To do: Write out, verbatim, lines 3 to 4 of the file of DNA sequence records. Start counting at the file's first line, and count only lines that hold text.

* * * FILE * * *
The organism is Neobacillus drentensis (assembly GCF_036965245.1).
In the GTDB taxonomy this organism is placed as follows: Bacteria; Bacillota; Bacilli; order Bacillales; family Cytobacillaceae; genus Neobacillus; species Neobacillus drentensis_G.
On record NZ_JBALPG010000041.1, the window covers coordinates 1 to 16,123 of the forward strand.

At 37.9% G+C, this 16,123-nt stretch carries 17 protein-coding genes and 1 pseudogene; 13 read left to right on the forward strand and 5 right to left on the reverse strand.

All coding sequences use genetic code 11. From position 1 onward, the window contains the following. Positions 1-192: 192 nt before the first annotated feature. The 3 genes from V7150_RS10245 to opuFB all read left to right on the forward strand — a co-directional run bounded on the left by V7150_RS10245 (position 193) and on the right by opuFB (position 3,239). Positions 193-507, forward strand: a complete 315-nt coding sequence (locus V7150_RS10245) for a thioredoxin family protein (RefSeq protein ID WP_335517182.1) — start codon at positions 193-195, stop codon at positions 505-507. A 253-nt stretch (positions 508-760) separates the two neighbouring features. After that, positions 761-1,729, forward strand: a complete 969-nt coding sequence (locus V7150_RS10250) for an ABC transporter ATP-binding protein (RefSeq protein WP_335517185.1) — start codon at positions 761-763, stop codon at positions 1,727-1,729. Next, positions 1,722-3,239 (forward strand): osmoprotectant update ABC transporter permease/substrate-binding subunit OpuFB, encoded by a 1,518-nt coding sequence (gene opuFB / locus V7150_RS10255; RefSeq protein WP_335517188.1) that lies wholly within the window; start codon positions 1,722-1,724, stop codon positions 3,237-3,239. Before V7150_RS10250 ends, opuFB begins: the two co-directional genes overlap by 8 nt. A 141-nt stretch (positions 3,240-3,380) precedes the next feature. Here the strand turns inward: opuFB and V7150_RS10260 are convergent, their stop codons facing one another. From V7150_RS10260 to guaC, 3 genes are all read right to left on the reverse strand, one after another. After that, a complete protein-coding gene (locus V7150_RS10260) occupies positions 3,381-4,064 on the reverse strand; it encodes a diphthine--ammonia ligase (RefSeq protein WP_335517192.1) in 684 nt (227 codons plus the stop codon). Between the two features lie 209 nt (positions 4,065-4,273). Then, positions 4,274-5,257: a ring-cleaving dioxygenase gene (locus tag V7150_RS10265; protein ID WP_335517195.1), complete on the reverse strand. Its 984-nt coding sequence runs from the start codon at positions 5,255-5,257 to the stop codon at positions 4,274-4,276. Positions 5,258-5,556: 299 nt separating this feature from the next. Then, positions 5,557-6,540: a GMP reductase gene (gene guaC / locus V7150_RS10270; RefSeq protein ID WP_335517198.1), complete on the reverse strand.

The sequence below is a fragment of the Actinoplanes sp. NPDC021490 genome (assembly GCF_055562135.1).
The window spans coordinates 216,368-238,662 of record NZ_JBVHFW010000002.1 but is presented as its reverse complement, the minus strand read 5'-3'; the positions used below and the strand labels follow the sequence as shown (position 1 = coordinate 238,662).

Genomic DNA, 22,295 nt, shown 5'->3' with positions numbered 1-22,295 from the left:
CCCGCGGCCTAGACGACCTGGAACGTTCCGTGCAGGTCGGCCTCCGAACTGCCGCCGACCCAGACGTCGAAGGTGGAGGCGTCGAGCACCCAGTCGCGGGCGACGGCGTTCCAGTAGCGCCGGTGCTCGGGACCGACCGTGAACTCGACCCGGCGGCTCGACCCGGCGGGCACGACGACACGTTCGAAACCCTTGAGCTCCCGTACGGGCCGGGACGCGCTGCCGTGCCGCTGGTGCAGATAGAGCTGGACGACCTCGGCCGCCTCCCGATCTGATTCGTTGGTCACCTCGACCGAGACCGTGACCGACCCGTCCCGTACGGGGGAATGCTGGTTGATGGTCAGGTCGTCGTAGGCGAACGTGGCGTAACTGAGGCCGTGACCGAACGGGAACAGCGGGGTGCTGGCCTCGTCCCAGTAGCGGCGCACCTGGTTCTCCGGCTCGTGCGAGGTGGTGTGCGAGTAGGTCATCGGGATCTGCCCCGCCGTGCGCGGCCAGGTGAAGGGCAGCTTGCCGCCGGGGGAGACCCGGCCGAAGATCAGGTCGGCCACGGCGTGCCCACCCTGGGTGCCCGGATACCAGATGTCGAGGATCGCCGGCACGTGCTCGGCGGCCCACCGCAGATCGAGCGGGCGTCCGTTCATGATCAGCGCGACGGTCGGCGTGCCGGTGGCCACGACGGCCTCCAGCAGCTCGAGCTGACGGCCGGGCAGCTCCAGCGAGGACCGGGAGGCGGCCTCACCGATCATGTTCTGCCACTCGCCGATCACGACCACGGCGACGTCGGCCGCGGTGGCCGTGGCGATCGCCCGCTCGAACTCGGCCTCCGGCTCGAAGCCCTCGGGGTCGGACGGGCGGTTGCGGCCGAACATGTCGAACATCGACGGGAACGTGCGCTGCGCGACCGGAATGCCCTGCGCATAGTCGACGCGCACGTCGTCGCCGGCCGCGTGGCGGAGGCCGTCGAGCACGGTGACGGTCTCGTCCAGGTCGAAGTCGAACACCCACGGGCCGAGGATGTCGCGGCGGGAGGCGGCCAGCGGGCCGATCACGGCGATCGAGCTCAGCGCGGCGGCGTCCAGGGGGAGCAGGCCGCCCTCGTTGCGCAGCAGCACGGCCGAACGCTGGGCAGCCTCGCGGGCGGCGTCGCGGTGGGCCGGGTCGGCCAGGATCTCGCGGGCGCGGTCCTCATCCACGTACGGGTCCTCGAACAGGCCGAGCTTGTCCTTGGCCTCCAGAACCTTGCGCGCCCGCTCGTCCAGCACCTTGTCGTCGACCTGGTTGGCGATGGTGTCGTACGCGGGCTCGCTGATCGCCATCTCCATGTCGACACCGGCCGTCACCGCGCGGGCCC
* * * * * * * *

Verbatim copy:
On record NZ_JBALPG010000041.1, the window covers coordinates 1 to 16,123 of the forward strand.

At 37.9% G+C, this 16,123-nt stretch carries 17 protein-coding genes and 1 pseudogene; 13 read left to right on the forward strand and 5 right to left on the reverse strand.